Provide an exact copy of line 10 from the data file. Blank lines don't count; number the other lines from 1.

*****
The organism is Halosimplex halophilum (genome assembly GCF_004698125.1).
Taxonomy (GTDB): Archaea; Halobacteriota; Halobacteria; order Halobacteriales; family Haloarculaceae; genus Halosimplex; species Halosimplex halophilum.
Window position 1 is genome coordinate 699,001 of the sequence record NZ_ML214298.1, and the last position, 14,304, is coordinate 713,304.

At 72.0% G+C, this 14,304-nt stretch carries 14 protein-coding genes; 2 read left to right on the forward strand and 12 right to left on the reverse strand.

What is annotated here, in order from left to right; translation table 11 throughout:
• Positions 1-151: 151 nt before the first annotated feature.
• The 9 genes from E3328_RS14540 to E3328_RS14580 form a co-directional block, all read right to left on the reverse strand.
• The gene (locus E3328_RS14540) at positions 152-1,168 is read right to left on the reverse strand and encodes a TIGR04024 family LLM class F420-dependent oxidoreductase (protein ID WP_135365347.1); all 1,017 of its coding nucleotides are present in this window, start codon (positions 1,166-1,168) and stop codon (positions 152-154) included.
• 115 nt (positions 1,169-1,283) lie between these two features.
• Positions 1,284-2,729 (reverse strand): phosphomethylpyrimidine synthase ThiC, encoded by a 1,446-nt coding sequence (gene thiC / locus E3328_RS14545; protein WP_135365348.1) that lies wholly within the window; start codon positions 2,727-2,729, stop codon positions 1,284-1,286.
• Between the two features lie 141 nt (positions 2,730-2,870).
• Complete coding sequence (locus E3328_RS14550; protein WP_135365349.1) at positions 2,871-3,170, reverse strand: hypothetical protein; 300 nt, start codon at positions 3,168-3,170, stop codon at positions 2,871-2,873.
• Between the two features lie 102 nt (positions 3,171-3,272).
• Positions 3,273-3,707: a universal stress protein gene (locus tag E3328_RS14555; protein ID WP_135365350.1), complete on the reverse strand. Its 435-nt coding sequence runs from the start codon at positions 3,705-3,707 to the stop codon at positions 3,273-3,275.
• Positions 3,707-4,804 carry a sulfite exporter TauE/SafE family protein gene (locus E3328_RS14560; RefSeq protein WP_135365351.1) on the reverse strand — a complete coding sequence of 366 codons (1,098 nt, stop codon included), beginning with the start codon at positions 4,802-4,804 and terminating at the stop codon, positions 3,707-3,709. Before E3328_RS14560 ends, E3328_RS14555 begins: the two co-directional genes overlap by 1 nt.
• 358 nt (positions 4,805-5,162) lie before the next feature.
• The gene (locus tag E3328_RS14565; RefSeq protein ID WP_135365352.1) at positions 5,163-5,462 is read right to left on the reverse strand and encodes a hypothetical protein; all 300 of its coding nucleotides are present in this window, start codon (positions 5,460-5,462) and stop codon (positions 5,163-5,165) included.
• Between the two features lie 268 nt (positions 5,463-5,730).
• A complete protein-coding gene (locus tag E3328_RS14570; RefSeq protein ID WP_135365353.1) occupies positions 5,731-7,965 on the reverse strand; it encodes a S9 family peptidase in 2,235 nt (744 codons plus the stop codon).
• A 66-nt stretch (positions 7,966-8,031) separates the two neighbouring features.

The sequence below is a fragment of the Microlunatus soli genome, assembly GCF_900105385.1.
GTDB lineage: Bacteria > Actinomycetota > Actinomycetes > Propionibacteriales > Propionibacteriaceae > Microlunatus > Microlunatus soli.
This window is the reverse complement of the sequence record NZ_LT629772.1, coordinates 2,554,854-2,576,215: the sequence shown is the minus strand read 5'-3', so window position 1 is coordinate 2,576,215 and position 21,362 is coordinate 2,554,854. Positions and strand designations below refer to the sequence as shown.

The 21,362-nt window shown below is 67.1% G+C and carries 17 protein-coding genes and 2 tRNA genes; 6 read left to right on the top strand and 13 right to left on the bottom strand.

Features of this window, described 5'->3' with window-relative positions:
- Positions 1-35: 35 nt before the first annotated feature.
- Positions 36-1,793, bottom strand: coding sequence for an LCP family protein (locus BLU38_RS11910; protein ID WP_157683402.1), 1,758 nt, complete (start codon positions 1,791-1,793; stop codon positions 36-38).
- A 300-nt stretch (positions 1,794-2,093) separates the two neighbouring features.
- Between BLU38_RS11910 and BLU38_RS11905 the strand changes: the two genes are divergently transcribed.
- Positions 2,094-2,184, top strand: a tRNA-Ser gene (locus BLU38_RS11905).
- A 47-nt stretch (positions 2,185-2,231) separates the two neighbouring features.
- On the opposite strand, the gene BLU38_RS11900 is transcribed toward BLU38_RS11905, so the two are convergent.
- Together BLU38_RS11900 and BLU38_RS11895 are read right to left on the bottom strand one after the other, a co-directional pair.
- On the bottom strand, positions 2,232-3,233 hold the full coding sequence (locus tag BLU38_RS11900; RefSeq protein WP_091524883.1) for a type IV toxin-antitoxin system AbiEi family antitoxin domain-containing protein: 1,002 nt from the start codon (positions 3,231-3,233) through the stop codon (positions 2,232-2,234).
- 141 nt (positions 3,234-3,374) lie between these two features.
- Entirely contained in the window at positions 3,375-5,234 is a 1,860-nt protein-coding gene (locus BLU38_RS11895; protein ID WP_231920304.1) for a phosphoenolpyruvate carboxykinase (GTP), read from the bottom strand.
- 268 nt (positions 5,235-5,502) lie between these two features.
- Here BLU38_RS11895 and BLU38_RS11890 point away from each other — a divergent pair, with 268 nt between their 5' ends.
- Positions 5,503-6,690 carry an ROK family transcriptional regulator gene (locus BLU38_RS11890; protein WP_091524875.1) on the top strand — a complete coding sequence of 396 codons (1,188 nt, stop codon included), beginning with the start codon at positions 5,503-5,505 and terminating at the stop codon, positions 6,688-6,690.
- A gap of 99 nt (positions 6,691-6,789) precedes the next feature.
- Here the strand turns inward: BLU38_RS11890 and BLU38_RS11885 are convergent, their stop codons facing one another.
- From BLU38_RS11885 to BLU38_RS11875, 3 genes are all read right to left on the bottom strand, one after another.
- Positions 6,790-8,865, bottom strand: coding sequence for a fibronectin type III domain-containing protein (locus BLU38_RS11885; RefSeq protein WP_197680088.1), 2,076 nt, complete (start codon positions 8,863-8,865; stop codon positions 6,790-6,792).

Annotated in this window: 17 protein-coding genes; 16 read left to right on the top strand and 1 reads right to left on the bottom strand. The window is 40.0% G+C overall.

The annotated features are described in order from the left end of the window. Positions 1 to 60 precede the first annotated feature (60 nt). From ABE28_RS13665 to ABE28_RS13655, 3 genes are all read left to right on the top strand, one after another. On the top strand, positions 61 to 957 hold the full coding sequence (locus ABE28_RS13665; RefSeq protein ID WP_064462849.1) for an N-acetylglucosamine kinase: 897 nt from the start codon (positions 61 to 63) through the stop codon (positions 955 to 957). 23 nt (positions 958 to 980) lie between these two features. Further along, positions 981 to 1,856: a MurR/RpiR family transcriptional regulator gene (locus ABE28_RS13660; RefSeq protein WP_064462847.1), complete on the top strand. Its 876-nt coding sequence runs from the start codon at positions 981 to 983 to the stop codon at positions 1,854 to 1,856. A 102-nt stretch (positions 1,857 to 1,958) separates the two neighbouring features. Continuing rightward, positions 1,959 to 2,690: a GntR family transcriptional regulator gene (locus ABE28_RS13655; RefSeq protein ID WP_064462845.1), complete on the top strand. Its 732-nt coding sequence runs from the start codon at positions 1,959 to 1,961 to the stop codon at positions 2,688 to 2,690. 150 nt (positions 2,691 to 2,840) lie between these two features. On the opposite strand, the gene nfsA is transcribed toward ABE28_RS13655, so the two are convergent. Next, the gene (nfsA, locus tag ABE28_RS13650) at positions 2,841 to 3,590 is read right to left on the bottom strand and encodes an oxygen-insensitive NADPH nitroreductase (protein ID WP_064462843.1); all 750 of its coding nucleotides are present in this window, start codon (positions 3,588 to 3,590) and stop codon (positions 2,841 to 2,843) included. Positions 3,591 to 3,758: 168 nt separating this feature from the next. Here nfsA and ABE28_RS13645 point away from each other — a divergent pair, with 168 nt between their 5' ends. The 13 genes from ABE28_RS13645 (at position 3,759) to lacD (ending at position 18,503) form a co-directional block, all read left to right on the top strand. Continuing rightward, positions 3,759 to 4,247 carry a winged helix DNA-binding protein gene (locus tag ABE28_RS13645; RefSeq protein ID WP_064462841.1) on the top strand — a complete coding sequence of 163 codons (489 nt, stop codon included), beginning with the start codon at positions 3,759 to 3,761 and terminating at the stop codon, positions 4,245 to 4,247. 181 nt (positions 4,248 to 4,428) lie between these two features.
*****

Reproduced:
• Positions 1,284-2,729 (reverse strand): phosphomethylpyrimidine synthase ThiC, encoded by a 1,446-nt coding sequence (gene thiC / locus E3328_RS14545; protein WP_135365348.1) that lies wholly within the window; start codon positions 2,727-2,729, stop codon positions 1,284-1,286.